On the ninth day – maybe a little late – President Obama on Monday evening told the American people clearly and convincingly about the reasons for the military intervention in Libya and its results up to date.
He said that Libya was a unique situation, because Gaddafi threatened a massacre on his own people. And now the U.S. has done what we pledged to do.
“In just one month, the United States has worked with our international partners to mobilize a broad coalition, secure an international mandate to protect civilians, stop an advancing army, prevent a massacre, and establish a no-fly zone with our allies and partners. To lend some perspective on how rapidly this military and diplomatic response came together, when people were being brutalized in Bosnia in the 1990s, it took the international community more than a year to intervene with air power to protect civilians. It took us 31 days. ”
“Moreover … I said that America’s role would be limited; that we would note put ground troops into Libya; that we would focus our unique capabilities on the front end of the operation and that we would transfer responsibility to our allies and partners.”
About the future, he said that of course the world would be better off without Gaddafi.
“I, along with many other world leaders, have embraced that goal, and will actively pursue it through non-military means. But broadening our military mission to include regime change would be a mistake. ”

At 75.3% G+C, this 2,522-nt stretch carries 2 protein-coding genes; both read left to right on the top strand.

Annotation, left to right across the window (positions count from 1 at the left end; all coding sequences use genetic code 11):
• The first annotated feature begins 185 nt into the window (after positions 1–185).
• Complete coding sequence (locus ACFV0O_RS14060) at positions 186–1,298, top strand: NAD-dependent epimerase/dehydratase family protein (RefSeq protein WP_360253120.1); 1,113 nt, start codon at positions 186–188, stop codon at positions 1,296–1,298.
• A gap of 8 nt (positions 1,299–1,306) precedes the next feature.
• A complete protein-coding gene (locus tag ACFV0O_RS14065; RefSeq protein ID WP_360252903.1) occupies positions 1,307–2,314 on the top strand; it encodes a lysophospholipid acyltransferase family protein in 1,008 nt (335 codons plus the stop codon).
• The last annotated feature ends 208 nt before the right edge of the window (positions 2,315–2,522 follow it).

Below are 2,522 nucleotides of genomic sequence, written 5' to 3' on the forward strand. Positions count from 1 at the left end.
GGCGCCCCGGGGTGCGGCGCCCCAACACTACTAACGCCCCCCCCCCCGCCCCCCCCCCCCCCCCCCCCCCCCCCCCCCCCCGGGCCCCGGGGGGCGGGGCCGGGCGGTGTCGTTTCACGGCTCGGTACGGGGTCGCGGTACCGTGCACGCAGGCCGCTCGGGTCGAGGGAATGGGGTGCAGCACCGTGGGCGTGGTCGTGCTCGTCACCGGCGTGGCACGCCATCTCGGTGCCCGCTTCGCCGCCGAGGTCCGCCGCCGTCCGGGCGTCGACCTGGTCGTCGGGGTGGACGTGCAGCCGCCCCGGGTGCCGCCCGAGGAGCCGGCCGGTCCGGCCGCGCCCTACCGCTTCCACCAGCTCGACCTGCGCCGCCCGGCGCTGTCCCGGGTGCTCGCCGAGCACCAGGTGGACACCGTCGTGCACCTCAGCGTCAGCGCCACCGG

It will not happen with U.S. ground forces in Libya, he said.
And with a reference to the war and regime change in Iraq:
“To be blunt, we went down that road in Iraq. Thanks to the extraordinary sacrifice of our troops and the determination of our diplomats, we are hopeful about Iraq’s future. But regime change there took eight years, thousands of American and Iraqi lives, and nearly a trillion dollars. That is not something we can afford to repeat in Libya. ”
With reference to events in the Arab world, he stated that America stands side by side with the changes taking place there, but:
“The United States will not be able to dictate the pace and scope of this change. Only the people of the region can do that. But we can make a difference. … I believe that this movement of change cannot be turned back, and that we must stand alongside those who believe in the same core principles that have guided us through many storms.”
And about the U.S. role in the world at large, he said what might be called the Obama Doctrine:
“To brush aside America’s responsibility as a leader and – more profoundly – our responsibilities to our fellow human beings in such circumstances would have been a betrayal of who we are. Some nations may be able to turn a blind eye to atrocities in other countries. The United States of America is different. And as President, I refused to wait for the images of
slaughter and mass graves before taking action. ”
And, he added:
“I’ve made it clear that I will never hesitate to use our military swiftly, decisively, and unilaterally when necessary to defend our people, our homeland, our allies and our core interests…. There will be times, though, when our safety is not directly threatened, but our interests and our values are. Sometimes, the course of history poses challenges that threaten our common humanity and our common security -–responding to natural disasters, for example; or preventing genocide and keeping the peace; ensuring regional security, and maintaining the flow of commerce. These may not be America’s problems alone, but they are important to us.”